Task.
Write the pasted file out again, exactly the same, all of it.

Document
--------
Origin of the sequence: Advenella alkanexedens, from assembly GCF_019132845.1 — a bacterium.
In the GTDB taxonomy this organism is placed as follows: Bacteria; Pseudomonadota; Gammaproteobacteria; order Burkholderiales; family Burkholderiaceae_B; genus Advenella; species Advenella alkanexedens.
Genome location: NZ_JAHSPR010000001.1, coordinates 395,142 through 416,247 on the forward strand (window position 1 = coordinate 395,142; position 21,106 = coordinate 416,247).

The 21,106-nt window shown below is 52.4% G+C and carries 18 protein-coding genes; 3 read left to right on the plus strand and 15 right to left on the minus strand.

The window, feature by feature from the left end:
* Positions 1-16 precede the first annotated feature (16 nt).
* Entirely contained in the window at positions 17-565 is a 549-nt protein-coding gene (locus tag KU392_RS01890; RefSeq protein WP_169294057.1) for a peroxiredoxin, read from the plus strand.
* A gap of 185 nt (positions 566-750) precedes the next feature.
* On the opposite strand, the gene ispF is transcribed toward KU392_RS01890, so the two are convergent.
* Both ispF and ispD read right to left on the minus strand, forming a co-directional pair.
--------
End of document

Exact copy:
Origin of the sequence: Advenella alkanexedens, from assembly GCF_019132845.1 — a bacterium.
In the GTDB taxonomy this organism is placed as follows: Bacteria; Pseudomonadota; Gammaproteobacteria; order Burkholderiales; family Burkholderiaceae_B; genus Advenella; species Advenella alkanexedens.
Genome location: NZ_JAHSPR010000001.1, coordinates 395,142 through 416,247 on the forward strand (window position 1 = coordinate 395,142; position 21,106 = coordinate 416,247).

The 21,106-nt window shown below is 52.4% G+C and carries 18 protein-coding genes; 3 read left to right on the plus strand and 15 right to left on the minus strand.

The window, feature by feature from the left end:
* Positions 1-16 precede the first annotated feature (16 nt).
* Entirely contained in the window at positions 17-565 is a 549-nt protein-coding gene (locus tag KU392_RS01890; RefSeq protein WP_169294057.1) for a peroxiredoxin, read from the plus strand.
* A gap of 185 nt (positions 566-750) precedes the next feature.
* On the opposite strand, the gene ispF is transcribed toward KU392_RS01890, so the two are convergent.
* Both ispF and ispD read right to left on the minus strand, forming a co-directional pair.